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To ternary or not to ternary?

Today, while reading through my C book I stumbled upon a little gem: the ? operator. It is a ternary operator that acts like an if else statement based on weather or not a statement is true or false.

Apparently using the ? operator is supposed to be more efficient.

The following code uses an if / else statement (assuming somefunc returns NULL on failure):

foo = somefunc();
if(foo) printf("\nFunction Suceeded!");
else printf("\nFunction Failed!");

This is code is the same as the first but uses the ? operator:

somefunc() ? printf("\nFunction Suceeded!") : printf("\nFunction Failed!");

I can see how this will not be useful most of the time, however I know I've seen countless instances where this could have been easily used in place of an if / else statement.

Is it good practice to use this method?

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marked as duplicate by Musa, H2CO3, Bart, pb2q, Kay Aug 25 '12 at 22:46

This question has been asked before and already has an answer. If those answers do not fully address your question, please ask a new question.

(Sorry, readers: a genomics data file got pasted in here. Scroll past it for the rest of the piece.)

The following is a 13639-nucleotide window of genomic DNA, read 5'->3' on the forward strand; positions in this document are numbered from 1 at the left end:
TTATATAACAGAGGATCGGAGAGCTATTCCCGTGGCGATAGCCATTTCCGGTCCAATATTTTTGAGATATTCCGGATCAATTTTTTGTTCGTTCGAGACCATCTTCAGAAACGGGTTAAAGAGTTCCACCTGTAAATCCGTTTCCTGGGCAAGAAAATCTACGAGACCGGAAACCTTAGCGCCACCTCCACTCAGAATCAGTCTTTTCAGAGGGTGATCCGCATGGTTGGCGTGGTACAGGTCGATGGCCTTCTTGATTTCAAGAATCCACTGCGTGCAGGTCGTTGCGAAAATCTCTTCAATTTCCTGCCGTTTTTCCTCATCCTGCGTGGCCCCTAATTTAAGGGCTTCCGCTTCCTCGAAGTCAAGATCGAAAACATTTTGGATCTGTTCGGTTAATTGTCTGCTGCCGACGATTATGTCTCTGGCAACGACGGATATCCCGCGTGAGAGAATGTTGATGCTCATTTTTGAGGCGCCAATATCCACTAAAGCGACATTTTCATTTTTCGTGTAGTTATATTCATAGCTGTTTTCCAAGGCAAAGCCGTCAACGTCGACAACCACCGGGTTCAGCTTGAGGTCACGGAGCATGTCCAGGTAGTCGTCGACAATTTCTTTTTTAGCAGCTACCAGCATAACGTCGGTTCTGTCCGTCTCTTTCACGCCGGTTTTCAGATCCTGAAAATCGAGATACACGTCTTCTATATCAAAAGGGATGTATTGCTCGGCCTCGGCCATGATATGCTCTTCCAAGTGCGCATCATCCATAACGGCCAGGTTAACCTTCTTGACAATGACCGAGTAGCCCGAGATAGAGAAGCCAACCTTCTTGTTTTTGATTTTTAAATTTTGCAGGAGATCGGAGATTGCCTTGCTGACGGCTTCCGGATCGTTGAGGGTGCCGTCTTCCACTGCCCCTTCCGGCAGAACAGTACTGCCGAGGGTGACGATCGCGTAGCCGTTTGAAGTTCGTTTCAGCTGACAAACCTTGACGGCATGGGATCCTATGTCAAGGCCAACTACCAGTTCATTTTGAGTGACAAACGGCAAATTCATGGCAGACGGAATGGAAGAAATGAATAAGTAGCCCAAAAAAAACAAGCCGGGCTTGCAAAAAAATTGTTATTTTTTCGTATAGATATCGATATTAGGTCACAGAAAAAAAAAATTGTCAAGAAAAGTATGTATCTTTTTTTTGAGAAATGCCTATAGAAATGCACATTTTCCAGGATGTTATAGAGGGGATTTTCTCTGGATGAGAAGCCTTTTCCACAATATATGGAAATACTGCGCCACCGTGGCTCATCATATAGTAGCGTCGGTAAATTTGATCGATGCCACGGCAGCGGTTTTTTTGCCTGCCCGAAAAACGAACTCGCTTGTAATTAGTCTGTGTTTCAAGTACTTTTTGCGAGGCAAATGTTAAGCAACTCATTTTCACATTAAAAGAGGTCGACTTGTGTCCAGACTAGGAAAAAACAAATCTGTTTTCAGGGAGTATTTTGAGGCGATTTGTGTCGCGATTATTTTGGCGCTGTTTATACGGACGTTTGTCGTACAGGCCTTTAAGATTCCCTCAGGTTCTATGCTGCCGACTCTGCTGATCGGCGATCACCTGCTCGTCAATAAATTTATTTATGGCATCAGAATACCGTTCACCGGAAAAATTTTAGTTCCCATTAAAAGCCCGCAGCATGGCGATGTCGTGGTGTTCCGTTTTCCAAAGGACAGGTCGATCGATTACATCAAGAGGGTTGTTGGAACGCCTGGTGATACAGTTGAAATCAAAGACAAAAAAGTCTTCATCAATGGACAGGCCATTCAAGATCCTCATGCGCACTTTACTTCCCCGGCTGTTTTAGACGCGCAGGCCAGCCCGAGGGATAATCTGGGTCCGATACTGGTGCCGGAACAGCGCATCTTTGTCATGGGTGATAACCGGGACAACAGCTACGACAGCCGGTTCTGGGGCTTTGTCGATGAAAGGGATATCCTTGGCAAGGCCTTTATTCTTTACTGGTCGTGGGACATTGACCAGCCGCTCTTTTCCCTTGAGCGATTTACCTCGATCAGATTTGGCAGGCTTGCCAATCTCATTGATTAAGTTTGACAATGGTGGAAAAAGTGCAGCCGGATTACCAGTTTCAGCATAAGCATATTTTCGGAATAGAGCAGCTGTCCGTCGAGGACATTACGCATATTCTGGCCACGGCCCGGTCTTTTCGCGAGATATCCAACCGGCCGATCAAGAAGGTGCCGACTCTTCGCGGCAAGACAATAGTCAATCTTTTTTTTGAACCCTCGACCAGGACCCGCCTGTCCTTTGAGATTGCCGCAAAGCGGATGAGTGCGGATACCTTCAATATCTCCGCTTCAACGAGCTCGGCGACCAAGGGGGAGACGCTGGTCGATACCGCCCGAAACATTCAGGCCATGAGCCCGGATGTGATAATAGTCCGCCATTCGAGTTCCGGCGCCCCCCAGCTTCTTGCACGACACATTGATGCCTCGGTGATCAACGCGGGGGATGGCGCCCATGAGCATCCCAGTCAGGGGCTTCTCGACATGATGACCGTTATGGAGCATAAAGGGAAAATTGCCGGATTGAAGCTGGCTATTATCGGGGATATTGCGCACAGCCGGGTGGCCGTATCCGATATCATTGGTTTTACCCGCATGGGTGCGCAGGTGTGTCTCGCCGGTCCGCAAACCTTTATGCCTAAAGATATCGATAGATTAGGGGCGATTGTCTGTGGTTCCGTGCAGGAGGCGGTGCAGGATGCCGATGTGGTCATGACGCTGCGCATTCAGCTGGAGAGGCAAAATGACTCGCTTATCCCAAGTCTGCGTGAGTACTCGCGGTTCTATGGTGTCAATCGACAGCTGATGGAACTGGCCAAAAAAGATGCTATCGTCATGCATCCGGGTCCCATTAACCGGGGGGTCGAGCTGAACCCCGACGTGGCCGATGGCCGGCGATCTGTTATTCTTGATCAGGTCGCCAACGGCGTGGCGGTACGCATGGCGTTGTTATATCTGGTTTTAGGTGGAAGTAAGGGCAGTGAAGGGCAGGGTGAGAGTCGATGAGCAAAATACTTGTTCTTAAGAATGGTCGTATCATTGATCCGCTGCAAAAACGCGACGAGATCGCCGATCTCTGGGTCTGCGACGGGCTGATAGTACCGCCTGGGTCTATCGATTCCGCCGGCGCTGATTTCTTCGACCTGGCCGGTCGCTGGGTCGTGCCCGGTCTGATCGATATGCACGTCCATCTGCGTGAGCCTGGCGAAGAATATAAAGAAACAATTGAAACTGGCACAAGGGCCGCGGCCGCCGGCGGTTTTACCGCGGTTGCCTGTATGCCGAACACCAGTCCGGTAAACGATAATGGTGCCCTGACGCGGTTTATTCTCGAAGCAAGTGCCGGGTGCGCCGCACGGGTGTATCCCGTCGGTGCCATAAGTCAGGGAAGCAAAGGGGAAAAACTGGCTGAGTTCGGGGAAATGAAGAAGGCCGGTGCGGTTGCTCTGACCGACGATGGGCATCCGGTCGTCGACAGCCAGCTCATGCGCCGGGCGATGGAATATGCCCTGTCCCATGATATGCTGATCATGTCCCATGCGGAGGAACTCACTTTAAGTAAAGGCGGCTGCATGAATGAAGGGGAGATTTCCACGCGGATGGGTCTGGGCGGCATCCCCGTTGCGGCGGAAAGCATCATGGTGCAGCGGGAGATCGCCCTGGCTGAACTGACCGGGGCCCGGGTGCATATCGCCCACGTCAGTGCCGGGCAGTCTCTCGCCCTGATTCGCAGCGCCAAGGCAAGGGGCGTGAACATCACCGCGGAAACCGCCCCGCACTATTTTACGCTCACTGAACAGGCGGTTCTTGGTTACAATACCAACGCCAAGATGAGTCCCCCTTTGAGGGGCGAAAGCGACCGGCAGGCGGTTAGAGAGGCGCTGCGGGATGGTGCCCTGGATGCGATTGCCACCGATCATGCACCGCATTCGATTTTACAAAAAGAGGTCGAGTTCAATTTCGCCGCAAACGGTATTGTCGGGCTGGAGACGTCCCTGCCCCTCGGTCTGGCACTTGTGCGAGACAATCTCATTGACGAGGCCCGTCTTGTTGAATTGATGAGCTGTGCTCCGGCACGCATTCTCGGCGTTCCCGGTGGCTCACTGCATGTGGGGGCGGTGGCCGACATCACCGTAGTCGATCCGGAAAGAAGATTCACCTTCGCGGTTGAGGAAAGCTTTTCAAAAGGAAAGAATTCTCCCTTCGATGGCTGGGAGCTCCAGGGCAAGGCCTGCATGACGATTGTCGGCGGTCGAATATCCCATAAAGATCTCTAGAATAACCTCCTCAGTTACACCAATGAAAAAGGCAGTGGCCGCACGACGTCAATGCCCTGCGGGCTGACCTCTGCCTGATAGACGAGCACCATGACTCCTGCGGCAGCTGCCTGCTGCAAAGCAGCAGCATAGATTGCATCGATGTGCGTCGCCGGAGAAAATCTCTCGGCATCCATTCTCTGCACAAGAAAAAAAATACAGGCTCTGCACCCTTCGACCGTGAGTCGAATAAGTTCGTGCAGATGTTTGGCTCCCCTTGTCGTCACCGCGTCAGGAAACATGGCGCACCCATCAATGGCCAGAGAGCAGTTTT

Its more about readability, the use of the ternary operator can less to difficult to understand code, especially if you use a nested one. – Neil Aug 25 '12 at 22:44
printf(somefunc() ? "\nFunction Suceeded!" : "\nFunction Failed!"); – Vlad Aug 25 '12 at 22:47
@Vlad that's really cool – Keith Miller Aug 28 '12 at 13:34
up vote 3 down vote accepted

Efficiency aside, you should use whichever is more readable.

Efficiency included, if the ? were really more efficient, the compiler would definitely automatically rewrite any if statements to ? expressions. Why wouldn't it?

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Use the ternary operator sparingly. It's definitely useful and can be an appropriate abbreviation, but it also can lead to less readable code. Your example demonstrates this.

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